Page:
RP REMAINS TOP EXPORTER OF VIRGIN COCONUT OIL
MANILA, FEBRUARY 9, 2007 (STAR) By Helen Flores - The Philippines remains the top exporter of virgin coconut oil (VCO) in the world market because of the country’s advanced technology in the production of the popular health product, an official of the Philippine Coconut Authority (PCA) said.
"The Philippines is keeping its lead in VCO production over Indonesia which could be a competitor in the world market. However, considering that our country is ahead of them in this technology, we have a competitive edge with foreign investors interested to venture in this industry," said Carlos Carpio, PCA deputy administrator for research and development.
In a paper presented during a symposium on virgin coconut oil at the Traders Hotel in Roxas Blvd., in Manila, Carpio said the PCA recorded a large increase in the volume of VCO exports — from 1.80 metric tons (MT) in 2001 to 475 MT in 2005.
Carpio said the 475 MT exported in 2005 was worth $1, 612, 323 with the United States absorbing 93.79 percent of deliveries followed by Australia with 1.9 percent share.
"The increasing number of destinations was only realized in early 2006, as increasing demand for Philippine VCO in other countries like Canada was recorded," Carpio said.
Other countries producing VCO are Thailand and Indonesia. Carpio said these countries "are fast moving in product development to be able to compete with our VCO."
"Thus, market positioning of our VCO has to be assured through quality and price competitiveness to maintain our present status," he said.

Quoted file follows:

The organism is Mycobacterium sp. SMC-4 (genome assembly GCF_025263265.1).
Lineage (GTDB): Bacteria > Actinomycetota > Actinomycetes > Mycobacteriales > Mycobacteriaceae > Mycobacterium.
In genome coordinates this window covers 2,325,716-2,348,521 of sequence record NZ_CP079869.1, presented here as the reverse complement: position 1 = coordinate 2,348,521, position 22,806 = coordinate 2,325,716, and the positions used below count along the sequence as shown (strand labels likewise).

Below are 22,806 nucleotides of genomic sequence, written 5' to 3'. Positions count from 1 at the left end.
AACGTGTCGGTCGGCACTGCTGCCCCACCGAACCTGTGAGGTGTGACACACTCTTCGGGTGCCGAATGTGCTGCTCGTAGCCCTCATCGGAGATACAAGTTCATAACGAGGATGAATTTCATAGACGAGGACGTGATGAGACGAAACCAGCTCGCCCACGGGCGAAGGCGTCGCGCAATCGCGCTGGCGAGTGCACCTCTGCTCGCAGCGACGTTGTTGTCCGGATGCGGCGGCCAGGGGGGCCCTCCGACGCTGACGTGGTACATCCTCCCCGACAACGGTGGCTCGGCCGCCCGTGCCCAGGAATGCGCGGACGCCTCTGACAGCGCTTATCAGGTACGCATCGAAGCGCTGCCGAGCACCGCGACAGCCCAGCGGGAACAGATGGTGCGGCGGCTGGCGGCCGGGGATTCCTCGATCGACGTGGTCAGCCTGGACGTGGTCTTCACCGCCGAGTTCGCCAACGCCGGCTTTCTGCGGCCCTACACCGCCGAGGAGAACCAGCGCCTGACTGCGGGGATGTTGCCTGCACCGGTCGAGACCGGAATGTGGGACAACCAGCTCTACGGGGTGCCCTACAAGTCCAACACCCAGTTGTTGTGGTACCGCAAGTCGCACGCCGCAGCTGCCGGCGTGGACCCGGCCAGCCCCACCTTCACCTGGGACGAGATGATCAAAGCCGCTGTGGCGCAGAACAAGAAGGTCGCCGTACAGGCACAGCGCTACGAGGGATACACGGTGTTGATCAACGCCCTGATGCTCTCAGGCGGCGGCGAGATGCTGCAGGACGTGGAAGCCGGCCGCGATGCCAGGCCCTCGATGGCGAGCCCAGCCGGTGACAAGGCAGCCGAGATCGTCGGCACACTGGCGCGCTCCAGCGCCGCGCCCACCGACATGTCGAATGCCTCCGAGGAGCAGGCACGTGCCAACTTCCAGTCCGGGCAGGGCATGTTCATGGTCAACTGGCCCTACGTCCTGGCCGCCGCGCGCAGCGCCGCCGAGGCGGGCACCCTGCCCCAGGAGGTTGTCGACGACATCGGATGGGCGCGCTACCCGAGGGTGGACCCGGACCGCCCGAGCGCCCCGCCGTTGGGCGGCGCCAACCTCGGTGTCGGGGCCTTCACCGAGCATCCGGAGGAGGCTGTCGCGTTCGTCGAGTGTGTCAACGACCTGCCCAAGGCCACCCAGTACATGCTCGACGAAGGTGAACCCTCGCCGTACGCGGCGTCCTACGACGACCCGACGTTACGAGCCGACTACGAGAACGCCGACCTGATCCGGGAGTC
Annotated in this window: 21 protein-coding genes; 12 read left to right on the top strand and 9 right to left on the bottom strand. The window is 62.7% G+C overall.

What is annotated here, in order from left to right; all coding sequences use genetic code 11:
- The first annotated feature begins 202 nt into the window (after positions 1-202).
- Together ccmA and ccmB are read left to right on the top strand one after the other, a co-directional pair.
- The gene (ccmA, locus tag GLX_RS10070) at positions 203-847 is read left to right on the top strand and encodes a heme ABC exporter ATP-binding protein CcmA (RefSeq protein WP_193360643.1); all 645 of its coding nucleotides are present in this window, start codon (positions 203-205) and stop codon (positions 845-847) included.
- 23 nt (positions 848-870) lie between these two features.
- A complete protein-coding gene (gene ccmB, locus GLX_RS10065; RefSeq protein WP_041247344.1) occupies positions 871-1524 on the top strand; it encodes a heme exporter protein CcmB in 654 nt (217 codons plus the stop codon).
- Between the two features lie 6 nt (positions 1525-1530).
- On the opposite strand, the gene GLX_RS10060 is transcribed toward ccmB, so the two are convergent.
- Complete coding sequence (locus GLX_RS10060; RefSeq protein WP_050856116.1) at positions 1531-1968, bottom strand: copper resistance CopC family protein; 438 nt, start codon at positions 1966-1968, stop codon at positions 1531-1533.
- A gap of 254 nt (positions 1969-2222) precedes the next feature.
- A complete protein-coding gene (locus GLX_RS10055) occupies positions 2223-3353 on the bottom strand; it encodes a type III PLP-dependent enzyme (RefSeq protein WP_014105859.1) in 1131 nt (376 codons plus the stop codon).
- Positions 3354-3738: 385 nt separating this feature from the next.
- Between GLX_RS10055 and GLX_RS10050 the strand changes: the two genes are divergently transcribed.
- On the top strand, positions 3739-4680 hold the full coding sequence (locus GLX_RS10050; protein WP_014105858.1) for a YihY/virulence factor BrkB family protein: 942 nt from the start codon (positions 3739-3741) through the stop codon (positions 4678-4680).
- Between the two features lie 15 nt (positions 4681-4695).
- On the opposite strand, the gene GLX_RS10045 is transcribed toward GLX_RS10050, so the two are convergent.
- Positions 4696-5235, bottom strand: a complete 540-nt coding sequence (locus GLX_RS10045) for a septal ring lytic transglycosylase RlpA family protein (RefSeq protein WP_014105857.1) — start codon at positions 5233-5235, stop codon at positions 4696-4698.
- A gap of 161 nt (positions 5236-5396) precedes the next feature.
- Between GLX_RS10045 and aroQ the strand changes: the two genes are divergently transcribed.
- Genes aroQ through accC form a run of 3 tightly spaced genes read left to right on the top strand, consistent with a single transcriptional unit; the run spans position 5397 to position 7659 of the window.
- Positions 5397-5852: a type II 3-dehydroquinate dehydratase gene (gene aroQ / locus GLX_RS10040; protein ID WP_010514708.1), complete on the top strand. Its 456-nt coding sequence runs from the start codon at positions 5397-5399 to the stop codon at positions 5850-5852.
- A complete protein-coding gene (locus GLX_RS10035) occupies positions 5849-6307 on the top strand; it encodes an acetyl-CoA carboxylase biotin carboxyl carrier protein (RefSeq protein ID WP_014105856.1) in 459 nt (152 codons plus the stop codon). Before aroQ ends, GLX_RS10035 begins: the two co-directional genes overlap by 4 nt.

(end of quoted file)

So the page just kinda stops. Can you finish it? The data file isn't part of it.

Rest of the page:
"These can be achieved through concerted efforts of the concerned agencies with the necessary government support," Carpio said, adding the government and private sector have to increase funding for research and development on processing technologies and to conduct more medical studies to support the claims on various health benefits of VCO.
Meanwhile, Carpio said the current problem confronting the VCO industry is how to make the benefits tickle down to the marginalized sector of the industry — the coconut farmers.
"The current high-priced coconut-based product both in the domestic and export markets did not make a difference in terms of its contribution to the increase in income of the coconut producers," Carpio said.
Carpio said the price of the whole nut for VCO is the same as that of the nut purchased for traditional coconut oil mills by traders.
"As such, no additional direct benefit for the coconut farmers occurs despite the economic opportunities for the VCO manufacturing," Carpio said.
Interest on VCO is spreading because of its purported health benefits. Reports state that a 1999 local study revealed that VCO could reduce, if not totally wipe out, the human immunodeficiency virus (HIV). The study showed that the coconut chemical lauric acid could inhibit, delay and reduce the spread of HIV.
Meanwhile, Carpio said out of the 218 VCO producers in the country, only 40 were registered at the Bureau of Food and Drugs, most of them from the National Capital Region and southern Luzon.
The country also remains number one exporter of traditional coconut oil and other coconut products, he said.
It is second in the world in terms of area planted to coconut at 3.1 million hectares, he added.
However, Carpio said a shortage in the supply of nuts is expected soon.
"With the increasing demand for VCO, the need for more raw materials will eventually result in abrupt reduction of nut supply to oil millers and desiccated coconut plants," Carpio said.
Chief News Editor: Sol Jose Vanzi
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